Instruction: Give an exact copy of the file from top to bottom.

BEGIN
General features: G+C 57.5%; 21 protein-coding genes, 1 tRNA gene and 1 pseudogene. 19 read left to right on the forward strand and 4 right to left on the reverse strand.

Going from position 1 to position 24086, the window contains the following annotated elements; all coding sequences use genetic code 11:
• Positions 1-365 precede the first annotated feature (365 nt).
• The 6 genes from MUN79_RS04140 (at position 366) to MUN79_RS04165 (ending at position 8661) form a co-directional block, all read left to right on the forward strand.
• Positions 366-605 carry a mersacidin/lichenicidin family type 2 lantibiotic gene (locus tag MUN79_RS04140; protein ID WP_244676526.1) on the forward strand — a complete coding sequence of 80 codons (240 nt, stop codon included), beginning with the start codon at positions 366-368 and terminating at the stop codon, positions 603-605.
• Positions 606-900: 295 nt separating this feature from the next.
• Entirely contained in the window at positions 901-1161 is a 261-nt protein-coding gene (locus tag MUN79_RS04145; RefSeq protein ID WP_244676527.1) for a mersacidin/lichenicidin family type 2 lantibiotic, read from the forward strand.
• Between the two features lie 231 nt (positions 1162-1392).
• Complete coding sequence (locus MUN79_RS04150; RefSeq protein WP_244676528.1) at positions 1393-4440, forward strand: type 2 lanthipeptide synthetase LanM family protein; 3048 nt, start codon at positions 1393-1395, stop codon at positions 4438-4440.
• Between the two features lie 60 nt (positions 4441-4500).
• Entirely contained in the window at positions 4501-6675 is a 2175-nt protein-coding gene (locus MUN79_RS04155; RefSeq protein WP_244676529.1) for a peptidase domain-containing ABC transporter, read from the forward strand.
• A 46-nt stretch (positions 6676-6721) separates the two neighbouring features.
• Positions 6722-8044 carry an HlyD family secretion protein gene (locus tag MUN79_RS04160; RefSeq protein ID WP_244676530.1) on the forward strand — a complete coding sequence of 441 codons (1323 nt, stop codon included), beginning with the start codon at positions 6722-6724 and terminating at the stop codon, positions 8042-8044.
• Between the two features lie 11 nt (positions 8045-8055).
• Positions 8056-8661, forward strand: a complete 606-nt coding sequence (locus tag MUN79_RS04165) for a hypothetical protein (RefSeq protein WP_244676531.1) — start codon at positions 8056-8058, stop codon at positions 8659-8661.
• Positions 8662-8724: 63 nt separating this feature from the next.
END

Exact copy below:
General features: G+C 57.5%; 21 protein-coding genes, 1 tRNA gene and 1 pseudogene. 19 read left to right on the forward strand and 4 right to left on the reverse strand.

Going from position 1 to position 24086, the window contains the following annotated elements; all coding sequences use genetic code 11:
• Positions 1-365 precede the first annotated feature (365 nt).
• The 6 genes from MUN79_RS04140 (at position 366) to MUN79_RS04165 (ending at position 8661) form a co-directional block, all read left to right on the forward strand.
• Positions 366-605 carry a mersacidin/lichenicidin family type 2 lantibiotic gene (locus tag MUN79_RS04140; protein ID WP_244676526.1) on the forward strand — a complete coding sequence of 80 codons (240 nt, stop codon included), beginning with the start codon at positions 366-368 and terminating at the stop codon, positions 603-605.
• Positions 606-900: 295 nt separating this feature from the next.
• Entirely contained in the window at positions 901-1161 is a 261-nt protein-coding gene (locus tag MUN79_RS04145; RefSeq protein ID WP_244676527.1) for a mersacidin/lichenicidin family type 2 lantibiotic, read from the forward strand.
• Between the two features lie 231 nt (positions 1162-1392).
• Complete coding sequence (locus MUN79_RS04150; RefSeq protein WP_244676528.1) at positions 1393-4440, forward strand: type 2 lanthipeptide synthetase LanM family protein; 3048 nt, start codon at positions 1393-1395, stop codon at positions 4438-4440.
• Between the two features lie 60 nt (positions 4441-4500).
• Entirely contained in the window at positions 4501-6675 is a 2175-nt protein-coding gene (locus MUN79_RS04155; RefSeq protein WP_244676529.1) for a peptidase domain-containing ABC transporter, read from the forward strand.
• A 46-nt stretch (positions 6676-6721) separates the two neighbouring features.
• Positions 6722-8044 carry an HlyD family secretion protein gene (locus tag MUN79_RS04160; RefSeq protein ID WP_244676530.1) on the forward strand — a complete coding sequence of 441 codons (1323 nt, stop codon included), beginning with the start codon at positions 6722-6724 and terminating at the stop codon, positions 8042-8044.
• Between the two features lie 11 nt (positions 8045-8055).
• Positions 8056-8661, forward strand: a complete 606-nt coding sequence (locus tag MUN79_RS04165) for a hypothetical protein (RefSeq protein WP_244676531.1) — start codon at positions 8056-8058, stop codon at positions 8659-8661.
• Positions 8662-8724: 63 nt separating this feature from the next.